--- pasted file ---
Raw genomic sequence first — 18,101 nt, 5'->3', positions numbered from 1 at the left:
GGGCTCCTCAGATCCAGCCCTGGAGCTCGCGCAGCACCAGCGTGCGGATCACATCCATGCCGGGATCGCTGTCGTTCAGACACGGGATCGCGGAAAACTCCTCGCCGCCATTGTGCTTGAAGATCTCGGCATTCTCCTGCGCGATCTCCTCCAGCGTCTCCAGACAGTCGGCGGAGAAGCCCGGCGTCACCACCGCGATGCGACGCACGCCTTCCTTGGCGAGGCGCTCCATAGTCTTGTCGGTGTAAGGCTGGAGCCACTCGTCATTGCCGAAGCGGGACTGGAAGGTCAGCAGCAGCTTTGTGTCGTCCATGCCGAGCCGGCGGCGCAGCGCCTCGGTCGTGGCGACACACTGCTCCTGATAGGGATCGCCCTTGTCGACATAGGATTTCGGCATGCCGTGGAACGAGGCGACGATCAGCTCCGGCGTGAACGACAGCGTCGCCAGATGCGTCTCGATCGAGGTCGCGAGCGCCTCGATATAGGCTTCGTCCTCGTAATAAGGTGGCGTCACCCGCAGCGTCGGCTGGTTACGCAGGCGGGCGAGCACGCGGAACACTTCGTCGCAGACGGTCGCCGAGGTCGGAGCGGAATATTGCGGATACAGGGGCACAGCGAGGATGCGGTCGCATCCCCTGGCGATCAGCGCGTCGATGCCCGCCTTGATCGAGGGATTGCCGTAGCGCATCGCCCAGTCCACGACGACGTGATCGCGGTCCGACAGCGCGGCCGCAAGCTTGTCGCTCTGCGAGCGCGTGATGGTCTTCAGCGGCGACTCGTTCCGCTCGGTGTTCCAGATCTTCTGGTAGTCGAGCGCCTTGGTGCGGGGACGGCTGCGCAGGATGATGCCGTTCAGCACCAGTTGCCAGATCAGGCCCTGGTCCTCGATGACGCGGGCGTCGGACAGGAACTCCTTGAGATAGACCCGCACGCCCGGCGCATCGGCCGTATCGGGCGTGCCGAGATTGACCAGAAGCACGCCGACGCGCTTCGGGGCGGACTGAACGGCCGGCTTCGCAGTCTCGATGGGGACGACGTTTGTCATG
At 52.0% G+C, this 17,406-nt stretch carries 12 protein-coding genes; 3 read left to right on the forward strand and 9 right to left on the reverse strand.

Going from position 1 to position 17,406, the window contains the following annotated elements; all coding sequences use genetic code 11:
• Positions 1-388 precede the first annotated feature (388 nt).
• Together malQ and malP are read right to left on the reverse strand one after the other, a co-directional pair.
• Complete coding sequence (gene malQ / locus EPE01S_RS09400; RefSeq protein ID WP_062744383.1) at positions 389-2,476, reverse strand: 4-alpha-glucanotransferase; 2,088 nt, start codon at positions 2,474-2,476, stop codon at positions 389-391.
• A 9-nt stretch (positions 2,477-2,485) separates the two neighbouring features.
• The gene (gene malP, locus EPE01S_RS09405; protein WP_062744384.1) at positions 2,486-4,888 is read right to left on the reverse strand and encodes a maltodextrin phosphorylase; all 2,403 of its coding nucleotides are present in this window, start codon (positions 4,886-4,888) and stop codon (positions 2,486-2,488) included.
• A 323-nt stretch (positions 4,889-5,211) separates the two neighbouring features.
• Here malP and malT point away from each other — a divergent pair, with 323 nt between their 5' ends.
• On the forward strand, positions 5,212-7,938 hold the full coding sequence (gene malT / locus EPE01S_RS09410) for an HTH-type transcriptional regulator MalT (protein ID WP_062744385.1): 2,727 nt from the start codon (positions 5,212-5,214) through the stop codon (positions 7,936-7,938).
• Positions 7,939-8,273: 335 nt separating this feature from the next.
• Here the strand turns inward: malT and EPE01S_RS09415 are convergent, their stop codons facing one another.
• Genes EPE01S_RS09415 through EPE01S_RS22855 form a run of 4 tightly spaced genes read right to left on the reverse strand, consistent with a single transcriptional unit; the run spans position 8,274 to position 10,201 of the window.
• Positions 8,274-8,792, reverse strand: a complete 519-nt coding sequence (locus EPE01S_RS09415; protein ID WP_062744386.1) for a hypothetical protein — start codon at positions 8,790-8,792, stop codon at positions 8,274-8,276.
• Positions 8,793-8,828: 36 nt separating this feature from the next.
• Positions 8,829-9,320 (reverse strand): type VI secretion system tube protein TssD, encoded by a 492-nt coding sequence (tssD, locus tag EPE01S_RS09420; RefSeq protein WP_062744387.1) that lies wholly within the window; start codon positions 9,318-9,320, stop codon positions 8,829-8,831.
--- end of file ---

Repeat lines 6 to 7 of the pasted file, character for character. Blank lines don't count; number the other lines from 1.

• Together malQ and malP are read right to left on the reverse strand one after the other, a co-directional pair.
• Complete coding sequence (gene malQ / locus EPE01S_RS09400; RefSeq protein ID WP_062744383.1) at positions 389-2,476, reverse strand: 4-alpha-glucanotransferase; 2,088 nt, start codon at positions 2,474-2,476, stop codon at positions 389-391.